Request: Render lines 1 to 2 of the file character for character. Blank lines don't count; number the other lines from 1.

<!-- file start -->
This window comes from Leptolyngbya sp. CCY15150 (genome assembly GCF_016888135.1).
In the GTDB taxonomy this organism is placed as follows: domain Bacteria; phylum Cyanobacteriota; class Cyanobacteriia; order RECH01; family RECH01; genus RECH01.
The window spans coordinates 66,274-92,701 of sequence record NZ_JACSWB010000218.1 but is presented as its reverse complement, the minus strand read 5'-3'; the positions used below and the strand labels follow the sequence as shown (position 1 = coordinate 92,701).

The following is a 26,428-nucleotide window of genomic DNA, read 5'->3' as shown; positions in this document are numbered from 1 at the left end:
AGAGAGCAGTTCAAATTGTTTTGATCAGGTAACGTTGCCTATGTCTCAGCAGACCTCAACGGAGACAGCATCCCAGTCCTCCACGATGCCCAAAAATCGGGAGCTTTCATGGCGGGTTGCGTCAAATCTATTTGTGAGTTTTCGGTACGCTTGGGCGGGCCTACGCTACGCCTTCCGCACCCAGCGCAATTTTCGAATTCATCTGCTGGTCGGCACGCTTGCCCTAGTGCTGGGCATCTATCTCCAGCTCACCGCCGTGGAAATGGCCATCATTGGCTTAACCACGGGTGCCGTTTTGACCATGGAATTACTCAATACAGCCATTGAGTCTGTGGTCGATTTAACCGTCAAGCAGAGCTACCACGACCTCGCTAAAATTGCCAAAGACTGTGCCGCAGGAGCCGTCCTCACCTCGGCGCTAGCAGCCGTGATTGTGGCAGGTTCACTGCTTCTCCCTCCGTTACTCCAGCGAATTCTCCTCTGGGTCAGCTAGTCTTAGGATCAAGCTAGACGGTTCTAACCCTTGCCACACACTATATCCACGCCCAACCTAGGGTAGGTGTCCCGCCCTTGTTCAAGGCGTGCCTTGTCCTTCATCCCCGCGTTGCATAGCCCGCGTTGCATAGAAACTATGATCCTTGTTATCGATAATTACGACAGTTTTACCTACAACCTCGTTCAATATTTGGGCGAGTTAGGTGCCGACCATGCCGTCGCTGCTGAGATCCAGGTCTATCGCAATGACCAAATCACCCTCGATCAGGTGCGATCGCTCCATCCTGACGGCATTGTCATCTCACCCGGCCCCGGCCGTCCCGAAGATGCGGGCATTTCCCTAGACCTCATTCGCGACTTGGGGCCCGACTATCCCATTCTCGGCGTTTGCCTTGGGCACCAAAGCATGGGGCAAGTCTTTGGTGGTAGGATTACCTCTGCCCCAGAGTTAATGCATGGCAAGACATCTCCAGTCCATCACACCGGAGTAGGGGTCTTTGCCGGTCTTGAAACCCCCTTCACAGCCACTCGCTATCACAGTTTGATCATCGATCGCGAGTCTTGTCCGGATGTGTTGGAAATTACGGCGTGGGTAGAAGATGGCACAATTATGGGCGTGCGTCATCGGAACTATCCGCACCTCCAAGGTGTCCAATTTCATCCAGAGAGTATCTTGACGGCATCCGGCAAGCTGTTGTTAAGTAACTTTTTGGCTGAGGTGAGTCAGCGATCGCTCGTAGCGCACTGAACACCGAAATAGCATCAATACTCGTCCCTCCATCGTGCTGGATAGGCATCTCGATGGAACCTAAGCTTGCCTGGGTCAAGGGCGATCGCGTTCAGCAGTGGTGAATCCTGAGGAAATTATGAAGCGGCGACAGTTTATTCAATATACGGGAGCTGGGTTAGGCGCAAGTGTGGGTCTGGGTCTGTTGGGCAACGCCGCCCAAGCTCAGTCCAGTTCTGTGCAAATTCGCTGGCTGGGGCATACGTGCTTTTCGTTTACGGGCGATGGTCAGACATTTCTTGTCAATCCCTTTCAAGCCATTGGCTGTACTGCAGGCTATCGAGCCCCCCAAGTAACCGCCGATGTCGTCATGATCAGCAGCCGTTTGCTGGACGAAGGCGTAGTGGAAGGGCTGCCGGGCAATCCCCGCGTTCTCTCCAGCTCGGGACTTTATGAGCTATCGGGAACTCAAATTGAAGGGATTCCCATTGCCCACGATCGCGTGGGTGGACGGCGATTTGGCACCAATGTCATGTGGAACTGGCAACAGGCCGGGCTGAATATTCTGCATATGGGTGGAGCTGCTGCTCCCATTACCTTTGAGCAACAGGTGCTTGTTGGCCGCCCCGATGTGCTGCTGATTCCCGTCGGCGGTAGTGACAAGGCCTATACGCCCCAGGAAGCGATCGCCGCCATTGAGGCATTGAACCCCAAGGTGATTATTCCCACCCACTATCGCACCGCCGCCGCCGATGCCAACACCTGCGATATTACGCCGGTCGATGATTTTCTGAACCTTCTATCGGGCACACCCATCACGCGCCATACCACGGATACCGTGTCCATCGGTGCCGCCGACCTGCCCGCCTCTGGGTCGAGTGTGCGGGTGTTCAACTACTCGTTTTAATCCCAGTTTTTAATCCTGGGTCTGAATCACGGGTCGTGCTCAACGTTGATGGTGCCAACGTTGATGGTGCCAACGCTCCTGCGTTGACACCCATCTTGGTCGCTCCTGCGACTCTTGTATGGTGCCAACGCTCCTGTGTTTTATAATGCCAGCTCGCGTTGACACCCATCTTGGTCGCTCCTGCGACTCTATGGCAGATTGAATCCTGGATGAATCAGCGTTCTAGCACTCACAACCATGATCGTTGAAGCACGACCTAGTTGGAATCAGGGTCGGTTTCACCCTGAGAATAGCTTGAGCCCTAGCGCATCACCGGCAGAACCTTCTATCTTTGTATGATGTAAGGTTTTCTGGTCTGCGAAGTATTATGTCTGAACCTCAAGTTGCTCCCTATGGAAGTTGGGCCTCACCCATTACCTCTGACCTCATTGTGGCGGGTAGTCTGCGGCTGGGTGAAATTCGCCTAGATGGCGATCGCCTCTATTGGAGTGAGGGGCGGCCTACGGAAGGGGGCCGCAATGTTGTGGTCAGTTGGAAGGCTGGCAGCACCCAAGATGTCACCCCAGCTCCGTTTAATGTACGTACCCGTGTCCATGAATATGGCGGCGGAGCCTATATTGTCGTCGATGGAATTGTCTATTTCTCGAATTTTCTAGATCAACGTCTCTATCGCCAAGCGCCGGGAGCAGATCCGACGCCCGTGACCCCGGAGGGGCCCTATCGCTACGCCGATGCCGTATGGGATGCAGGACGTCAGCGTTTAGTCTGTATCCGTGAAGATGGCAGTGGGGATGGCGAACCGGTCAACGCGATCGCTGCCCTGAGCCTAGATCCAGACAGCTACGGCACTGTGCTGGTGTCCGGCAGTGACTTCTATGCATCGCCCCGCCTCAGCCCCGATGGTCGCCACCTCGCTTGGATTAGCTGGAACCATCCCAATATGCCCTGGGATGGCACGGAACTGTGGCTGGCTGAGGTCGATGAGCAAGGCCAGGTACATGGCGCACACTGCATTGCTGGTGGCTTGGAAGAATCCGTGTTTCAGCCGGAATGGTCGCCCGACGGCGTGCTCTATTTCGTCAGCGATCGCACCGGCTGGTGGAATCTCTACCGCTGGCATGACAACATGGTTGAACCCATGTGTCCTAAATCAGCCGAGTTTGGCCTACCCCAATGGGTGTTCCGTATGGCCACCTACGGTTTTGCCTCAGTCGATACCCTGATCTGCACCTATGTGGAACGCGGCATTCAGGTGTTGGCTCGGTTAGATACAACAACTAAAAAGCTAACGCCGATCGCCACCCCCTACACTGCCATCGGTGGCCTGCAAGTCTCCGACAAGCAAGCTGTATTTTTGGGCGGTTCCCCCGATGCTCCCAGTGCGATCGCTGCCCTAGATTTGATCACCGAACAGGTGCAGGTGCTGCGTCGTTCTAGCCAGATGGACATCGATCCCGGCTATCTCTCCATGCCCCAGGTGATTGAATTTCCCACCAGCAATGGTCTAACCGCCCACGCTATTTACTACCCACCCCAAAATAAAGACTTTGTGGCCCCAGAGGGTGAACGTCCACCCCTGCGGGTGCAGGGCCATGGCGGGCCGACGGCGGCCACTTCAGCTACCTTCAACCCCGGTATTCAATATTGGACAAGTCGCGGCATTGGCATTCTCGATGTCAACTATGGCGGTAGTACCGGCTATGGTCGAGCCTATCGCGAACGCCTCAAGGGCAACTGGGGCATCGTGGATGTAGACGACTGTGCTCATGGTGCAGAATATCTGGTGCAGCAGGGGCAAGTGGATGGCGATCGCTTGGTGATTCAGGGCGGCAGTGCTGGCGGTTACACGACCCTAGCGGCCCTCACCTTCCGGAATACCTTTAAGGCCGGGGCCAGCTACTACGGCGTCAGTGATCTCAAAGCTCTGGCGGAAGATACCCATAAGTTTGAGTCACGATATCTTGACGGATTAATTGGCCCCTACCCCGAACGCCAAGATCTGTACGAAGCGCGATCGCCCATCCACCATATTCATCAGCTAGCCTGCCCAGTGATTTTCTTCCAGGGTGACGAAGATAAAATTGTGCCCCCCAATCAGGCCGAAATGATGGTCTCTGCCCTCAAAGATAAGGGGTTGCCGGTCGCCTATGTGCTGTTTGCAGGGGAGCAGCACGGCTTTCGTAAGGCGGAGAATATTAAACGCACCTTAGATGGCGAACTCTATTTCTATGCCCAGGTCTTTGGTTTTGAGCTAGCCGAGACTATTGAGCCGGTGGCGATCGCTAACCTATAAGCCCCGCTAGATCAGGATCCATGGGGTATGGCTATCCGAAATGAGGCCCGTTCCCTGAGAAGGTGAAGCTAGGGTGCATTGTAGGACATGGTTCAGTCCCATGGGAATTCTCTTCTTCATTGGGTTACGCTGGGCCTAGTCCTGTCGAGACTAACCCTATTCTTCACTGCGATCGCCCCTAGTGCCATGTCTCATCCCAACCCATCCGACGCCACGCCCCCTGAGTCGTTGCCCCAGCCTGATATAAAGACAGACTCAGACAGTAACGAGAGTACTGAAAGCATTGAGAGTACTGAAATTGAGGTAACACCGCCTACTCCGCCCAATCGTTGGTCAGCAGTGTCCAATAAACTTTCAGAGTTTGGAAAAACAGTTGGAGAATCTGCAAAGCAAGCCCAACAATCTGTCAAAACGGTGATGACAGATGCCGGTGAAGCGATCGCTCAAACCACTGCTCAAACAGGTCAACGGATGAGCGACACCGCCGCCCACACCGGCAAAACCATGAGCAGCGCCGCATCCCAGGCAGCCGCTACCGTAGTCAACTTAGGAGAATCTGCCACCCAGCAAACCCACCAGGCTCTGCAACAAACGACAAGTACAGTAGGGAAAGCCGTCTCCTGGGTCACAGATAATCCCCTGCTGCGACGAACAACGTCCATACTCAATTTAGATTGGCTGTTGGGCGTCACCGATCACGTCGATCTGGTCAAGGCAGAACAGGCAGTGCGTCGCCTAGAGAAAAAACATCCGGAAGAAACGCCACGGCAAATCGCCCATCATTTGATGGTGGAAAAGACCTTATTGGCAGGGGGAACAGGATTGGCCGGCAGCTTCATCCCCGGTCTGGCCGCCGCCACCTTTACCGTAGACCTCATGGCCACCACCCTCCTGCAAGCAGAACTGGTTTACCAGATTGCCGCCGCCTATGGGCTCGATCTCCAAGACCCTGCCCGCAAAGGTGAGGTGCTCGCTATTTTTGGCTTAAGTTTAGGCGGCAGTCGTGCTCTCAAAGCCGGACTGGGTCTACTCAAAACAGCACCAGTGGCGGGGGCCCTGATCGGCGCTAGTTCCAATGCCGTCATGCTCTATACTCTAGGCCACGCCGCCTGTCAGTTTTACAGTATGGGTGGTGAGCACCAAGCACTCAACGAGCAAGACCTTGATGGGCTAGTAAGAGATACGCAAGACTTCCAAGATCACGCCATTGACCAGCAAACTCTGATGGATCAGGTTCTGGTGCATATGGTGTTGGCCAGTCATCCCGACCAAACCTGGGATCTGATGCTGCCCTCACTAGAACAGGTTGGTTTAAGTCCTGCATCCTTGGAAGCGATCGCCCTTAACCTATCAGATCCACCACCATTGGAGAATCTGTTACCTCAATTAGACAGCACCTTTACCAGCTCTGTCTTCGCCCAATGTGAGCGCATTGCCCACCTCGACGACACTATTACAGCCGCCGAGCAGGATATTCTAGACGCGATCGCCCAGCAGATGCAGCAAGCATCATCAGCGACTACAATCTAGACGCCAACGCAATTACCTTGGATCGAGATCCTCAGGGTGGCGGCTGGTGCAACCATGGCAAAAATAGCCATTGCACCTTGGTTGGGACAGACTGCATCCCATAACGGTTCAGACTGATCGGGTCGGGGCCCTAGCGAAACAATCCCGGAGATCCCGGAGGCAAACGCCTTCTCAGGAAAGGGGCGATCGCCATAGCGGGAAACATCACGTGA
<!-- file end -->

This window comes from Leptolyngbya sp. CCY15150 (genome assembly GCF_016888135.1).
In the GTDB taxonomy this organism is placed as follows: domain Bacteria; phylum Cyanobacteriota; class Cyanobacteriia; order RECH01; family RECH01; genus RECH01.